By Kathy Lien, Managing Director of FX Strategy for BK Asset Management.
Thanks to a more 330-point recovery in the most of the major currency pairs traded higher on Monday. rebounded above 1.23 while ended the day above 106. The declines that we saw at the end of last week failed to continue even though trade tensions remain high amidst the growing risk of a trade war. The only possible explanation for Monday’s risk rally is that investors were relieved that China did not retaliate over the weekend but with President Trump singling out China by calling them “the biggest problem,” it’s only a matter of time before the Asian giant responds. Trump’s trade tariffs have received a lot of resistance at home and abroad. The WTO blasted the announcement by saying that “an eye for an eye will leave us all blind and the world in deep recession.” Even House Speaker Paul Ryan urged Trump to not advance the plan as Republicans are “extremely worried about the consequences of a trade war.” Today’s rally in currencies and equities could also reflect the market’s hope that Congress will block the tariffs, after saying “Congressional leaders will not rule out potential action down the line if Trump continues with the plan,” but Trump says “he will not back down,” so it remains to seen how far Republicans will go in resisting the President. While USD/JPY’s recovery looks like it could extend to 106.50/80 on a technical basis, fundamentally, we still believe the pair is a sell on rallies until trade-war tensions ease.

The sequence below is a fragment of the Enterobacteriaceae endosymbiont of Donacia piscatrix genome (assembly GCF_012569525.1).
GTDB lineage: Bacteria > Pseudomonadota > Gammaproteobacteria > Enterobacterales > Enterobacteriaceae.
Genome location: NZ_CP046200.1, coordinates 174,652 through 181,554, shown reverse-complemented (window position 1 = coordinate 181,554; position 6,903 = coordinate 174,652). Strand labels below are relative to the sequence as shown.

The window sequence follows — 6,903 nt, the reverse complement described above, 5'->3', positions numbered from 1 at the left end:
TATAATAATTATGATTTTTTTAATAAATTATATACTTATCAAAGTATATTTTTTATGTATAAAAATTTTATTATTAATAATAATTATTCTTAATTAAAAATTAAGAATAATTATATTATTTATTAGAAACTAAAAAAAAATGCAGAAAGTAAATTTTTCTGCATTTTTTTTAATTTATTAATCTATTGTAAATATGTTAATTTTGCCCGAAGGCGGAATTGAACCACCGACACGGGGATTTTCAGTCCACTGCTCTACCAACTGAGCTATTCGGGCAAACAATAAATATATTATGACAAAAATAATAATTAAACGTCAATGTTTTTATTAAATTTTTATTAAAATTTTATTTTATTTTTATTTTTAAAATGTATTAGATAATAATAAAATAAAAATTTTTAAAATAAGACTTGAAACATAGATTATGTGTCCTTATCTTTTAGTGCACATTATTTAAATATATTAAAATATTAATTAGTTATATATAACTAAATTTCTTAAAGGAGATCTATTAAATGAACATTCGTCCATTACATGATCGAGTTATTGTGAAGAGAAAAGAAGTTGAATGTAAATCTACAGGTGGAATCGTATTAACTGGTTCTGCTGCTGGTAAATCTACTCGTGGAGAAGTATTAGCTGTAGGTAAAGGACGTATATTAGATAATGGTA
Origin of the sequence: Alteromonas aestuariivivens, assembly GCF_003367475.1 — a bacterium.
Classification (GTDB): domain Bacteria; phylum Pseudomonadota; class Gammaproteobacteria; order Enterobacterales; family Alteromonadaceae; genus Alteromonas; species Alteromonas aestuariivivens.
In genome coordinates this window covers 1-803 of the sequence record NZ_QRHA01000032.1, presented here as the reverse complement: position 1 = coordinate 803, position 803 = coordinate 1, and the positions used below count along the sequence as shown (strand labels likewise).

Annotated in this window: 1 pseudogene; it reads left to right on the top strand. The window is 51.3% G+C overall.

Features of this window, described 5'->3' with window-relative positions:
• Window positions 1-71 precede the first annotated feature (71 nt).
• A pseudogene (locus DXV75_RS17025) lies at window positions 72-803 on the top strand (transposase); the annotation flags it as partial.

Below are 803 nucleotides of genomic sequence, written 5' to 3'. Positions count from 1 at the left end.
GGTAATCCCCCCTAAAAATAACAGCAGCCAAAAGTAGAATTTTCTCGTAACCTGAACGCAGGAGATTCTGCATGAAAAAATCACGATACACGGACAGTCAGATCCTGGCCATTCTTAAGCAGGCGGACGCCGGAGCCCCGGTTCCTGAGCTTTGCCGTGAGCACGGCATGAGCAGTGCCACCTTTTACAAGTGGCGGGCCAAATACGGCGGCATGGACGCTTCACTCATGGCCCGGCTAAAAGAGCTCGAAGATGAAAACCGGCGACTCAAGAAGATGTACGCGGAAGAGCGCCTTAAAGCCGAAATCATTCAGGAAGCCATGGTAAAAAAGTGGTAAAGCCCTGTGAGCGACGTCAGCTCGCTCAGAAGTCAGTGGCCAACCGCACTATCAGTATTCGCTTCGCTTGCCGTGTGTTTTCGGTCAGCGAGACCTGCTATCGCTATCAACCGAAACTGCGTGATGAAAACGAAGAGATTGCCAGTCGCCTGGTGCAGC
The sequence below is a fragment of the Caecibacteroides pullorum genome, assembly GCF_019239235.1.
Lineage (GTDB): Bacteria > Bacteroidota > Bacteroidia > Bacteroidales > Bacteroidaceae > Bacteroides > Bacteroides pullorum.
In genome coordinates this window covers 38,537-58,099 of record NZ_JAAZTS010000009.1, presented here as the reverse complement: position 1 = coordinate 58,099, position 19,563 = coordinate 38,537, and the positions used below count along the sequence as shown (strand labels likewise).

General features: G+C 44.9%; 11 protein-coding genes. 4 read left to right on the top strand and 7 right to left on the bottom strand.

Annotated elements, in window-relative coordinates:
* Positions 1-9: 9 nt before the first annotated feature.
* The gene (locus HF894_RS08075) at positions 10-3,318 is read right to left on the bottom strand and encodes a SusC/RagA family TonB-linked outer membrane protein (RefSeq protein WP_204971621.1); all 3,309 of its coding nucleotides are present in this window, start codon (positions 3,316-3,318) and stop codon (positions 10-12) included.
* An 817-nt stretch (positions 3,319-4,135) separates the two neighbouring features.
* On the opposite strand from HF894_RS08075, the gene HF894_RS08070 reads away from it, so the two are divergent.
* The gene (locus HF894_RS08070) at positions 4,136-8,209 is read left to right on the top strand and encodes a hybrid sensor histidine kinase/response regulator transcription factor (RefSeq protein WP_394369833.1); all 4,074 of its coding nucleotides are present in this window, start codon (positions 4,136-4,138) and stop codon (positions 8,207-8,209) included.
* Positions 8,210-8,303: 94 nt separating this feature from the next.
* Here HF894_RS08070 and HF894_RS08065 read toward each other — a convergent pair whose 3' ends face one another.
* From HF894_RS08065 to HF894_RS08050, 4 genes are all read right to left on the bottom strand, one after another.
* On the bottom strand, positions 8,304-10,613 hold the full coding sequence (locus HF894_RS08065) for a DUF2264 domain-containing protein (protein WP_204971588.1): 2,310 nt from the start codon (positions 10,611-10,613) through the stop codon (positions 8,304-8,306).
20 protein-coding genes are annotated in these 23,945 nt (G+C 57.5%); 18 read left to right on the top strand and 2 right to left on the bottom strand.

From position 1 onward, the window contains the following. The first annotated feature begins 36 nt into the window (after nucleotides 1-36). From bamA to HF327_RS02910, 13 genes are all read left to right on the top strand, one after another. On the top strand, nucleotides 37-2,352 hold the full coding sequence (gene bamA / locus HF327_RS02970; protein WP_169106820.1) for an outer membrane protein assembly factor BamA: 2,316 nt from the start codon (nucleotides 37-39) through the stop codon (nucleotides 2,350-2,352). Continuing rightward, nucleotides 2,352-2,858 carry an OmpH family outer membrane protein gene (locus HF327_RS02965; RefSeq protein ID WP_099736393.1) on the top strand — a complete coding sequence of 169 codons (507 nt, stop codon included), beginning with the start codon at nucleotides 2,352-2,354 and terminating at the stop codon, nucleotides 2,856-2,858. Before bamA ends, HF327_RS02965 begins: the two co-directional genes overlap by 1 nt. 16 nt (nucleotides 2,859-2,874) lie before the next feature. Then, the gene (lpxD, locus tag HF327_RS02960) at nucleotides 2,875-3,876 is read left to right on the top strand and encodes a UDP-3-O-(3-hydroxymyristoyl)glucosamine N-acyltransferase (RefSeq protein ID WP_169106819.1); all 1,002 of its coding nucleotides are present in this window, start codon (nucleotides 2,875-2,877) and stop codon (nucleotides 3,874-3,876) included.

Monday’s worst-performing currency was the and the currency’s weakness is also a direct result of trade. Aside from singling out China, President Trump used the tariffs as a threat to NAFTA by saying that they will only come off if a new and fair NAFTA agreement is signed. These harsh words imply that Canada will not be given an exemption. This is an important week for Canada and while the central bank may want to join in the debate, there’s no question that they will be concerned about the economic implications of the tariffs as Canada is the number-one supplier of both and to the U.S. 1.30 is an important resistance level for but trade concerns are serious enough to drive USD/CAD to 1.33 and possibly even 1.35. Canada’s index is scheduled for release on Tuesday – a rebound is expected after 3 straight months of weakness but the outlook for the manufacturing sector is grim given recent developments.
The Reserve Bank of Australia meets and traders shouldn’t expect much from the central bank as there hasn’t been any meaningful traction in the Australian economy over the past few months. Since the last meeting in March, declined, fell, slowed, eased, activity slowed and the doubled. The only good news is that the weaker is driving commodity prices higher and for the time being, and activity remains healthy keeping stable. The RBA has very little reason to change its neutral policy bias so the reaction in the should be limited. Instead, beyond an initial move, the Australian dollar should continue to take its cue from the market’s appetite for and risk. The ended lower ahead of Tuesday’s .
Both and ended the day higher against the greenback. Although the election in Italy did not result in a clear majority, investors were relieved that the Social Democrats voted ‘yes’ on forming a coalition with Angela Merkel’s conservative party. This ends nearly 6 months of political uncertainty and puts Germany back on track to focus on its recovery. Like Germany, Italy’s political stalemate could last for months. It’s unclear which party will be given the right to form a coalition government and how long that will take. Regardless, the big winners were the Euro-skeptic anti-establishment parties, which means that the new Italy will be less supportive of the euro and European Union. Sterling on the other hand received a boost from stronger PMIs as accelerated in February.
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